- Advice Centre
- Make your packaging socially shareable through bold colour and simple imagery
Make your packaging socially shareable through bold colour and simple imagery
In the digital age, packaging needs to function both on the shop shelf and on the screen. Increasingly, brands see packaging as not just something that has to work online, but a prominent vehicle for digital marketing. Brands are designing with social shares and vlogging in mind.
And why wouldn’t they when 4 in 10 consumers will share a picture of a product on social media if it comes in premium packaging, one in five consumers has watched an unboxing video and 52% are likely to make a repeat purchase from an online seller if they deliver in premium packaging?
With this in mind, we wanted to delve a little deeper into the exact packaging elements that prompt online sharing and boost a brand’s digital marketing reach.
And the best place to start is to establish the basics – what is it that people like about packaging in 2017, and how can this be translated to digital platforms?
We found that colour and imagery are by far the most appealing features, but that texture is more appealing to men than women. Texture is 20 times more important to men than it is to women, and almost half of women find colour the most attention-grabbing feature of a package compared to a third of men who feel the same.
The results in brief:
- Over 650 people surveyed
- 40% of respondents selected colour
- 25% said imagery
- 1 in 8 men said texture, but only 2 women out of 327 said texture
- 43% of women chose colour, but only 31% of men did
The most attractive features of packaging design are colour and imagery
Over 650 people were asked the question “what catches your attention most when it comes to product packaging?”
Perhaps unsurprisingly, the visual design of the packaging was selected as the most attention-grabbing feature. Colour specifically, was chosen by 40% of the respondents, with imagery coming second with 25% of the votes. This fits with current research in the industry. Studies have shown that 85% of consumers attribute colour as the main reason for purchasing. Imagery is also integral to garnering attention, especially where brand recognition is low in the first place.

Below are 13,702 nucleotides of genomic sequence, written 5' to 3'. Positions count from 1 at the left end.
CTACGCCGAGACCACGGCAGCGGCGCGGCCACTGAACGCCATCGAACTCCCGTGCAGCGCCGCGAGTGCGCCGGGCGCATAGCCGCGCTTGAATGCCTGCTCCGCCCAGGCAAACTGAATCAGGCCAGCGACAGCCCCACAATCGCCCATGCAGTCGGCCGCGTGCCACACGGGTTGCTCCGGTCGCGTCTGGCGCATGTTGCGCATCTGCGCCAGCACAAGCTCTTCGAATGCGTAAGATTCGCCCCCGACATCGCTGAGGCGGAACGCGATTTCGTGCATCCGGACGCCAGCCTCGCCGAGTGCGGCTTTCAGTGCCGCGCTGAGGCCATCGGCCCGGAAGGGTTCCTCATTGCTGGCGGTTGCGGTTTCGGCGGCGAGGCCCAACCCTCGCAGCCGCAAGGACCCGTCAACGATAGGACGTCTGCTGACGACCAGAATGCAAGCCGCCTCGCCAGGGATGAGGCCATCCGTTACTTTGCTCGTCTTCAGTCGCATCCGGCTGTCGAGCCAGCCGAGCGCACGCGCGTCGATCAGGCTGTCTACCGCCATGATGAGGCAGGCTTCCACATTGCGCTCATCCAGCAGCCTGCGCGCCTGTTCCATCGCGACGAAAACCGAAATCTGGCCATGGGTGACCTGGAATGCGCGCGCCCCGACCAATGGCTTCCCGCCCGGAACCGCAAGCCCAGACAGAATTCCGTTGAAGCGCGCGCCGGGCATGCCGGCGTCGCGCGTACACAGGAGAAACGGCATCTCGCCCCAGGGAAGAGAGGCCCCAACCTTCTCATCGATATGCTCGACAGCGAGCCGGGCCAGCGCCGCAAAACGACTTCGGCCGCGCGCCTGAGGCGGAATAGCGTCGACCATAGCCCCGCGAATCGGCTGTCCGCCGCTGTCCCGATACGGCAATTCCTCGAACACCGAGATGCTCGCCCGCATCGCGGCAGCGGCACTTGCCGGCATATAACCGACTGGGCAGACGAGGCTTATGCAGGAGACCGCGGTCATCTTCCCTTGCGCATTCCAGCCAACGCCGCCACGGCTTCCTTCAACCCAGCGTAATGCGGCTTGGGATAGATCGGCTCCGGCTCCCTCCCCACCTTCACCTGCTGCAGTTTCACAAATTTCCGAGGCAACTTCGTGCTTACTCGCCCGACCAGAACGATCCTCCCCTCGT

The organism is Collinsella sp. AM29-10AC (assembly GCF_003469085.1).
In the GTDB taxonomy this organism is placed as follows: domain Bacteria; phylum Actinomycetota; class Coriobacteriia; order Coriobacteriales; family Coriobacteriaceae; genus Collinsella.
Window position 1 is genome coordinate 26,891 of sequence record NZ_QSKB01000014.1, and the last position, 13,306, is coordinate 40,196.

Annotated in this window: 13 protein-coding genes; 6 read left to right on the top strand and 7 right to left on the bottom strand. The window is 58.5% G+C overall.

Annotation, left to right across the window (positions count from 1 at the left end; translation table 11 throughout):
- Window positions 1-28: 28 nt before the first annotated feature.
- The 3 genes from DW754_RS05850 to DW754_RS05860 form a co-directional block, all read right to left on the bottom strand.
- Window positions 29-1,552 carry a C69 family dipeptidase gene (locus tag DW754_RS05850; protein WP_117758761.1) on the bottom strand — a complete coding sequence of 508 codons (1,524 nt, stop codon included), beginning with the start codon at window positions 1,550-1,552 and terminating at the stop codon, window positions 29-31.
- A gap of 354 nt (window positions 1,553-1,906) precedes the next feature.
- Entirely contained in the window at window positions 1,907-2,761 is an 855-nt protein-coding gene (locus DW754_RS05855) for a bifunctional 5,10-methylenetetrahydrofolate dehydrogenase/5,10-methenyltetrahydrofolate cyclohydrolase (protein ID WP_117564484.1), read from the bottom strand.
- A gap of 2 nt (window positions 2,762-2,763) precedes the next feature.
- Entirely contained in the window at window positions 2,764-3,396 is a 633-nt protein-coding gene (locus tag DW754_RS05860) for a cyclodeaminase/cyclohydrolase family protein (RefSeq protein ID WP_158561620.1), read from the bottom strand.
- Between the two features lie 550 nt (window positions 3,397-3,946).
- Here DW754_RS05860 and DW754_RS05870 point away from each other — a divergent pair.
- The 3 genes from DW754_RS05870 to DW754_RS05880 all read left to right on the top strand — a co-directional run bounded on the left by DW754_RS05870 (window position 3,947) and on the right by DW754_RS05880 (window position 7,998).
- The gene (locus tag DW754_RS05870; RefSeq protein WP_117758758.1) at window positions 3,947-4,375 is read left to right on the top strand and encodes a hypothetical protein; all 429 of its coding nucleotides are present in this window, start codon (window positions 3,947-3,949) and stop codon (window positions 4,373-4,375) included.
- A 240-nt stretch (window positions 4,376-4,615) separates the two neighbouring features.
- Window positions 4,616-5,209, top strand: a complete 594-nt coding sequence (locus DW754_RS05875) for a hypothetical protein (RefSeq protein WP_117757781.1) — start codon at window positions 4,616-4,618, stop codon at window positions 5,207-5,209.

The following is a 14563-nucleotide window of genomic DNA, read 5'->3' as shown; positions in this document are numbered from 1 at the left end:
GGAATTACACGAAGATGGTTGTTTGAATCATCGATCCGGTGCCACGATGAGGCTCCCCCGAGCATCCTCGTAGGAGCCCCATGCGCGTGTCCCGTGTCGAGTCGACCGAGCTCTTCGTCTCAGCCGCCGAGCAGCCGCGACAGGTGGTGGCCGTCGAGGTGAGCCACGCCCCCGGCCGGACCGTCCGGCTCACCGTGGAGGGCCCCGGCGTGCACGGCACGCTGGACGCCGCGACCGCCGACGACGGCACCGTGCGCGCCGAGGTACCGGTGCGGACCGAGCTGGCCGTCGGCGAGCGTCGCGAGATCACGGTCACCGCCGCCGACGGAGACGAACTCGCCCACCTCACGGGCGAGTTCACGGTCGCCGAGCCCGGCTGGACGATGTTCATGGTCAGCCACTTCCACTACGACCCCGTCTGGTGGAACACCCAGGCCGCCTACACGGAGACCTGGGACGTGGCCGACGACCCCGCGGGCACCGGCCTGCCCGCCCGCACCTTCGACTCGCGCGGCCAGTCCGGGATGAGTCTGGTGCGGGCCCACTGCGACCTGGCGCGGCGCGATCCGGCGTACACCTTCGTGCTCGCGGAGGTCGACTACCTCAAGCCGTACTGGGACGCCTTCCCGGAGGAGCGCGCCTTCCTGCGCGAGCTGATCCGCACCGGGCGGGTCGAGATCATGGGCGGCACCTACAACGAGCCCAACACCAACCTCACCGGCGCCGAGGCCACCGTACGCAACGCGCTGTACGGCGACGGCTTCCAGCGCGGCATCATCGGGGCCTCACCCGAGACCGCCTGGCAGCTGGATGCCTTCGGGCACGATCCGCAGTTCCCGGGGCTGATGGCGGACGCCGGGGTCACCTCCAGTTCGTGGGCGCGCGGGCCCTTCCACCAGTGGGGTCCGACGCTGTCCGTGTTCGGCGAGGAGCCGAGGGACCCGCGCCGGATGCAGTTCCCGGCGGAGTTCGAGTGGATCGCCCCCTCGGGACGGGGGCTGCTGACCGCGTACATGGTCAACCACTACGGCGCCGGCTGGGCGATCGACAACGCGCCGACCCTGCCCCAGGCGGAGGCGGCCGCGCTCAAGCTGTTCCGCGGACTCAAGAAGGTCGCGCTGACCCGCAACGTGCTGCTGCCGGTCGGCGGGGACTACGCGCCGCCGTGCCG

Women, however, are more interested in colour than men. 43% of women who responded chose colour, whereas only 31% of men chose this option.
Texture matters to men much more than women
Interestingly, though texture was not a prominent factor overall, those who did choose this option were almost exclusively men.
Out of the 59 respondents who cited texture as the most important factor, 70% of them were men. 1 in 8 men chose texture over everything else, whereas only 2 women out of 327 said that texture mattered most.
So how can this data be used to inform packaging design?
How to make the most of colour on digital platforms – a Domino’s case study
Given that colour is by far the most important factor to consumers, choice and prominence of colour should be considered carefully. Picking colours that work well on social media should be a consideration.
There’s a reason why social media brands like Twitter and Facebook use blue. Blue is the world’s favourite colour – 40% of people worldwide pick it as their favourite colour, and men in particular like it.
Domino’s pizza have implemented a strategy that puts colour at the forefront of their pizza box design with the express purpose of promoting shares on Instagram.
The idea was actually pitched to them using images of the packaging on Instagram, under the scenario that if a customer gets two pizzas, and shares the picture on Instagram “you can pretty much use social media to do your advertising for you”.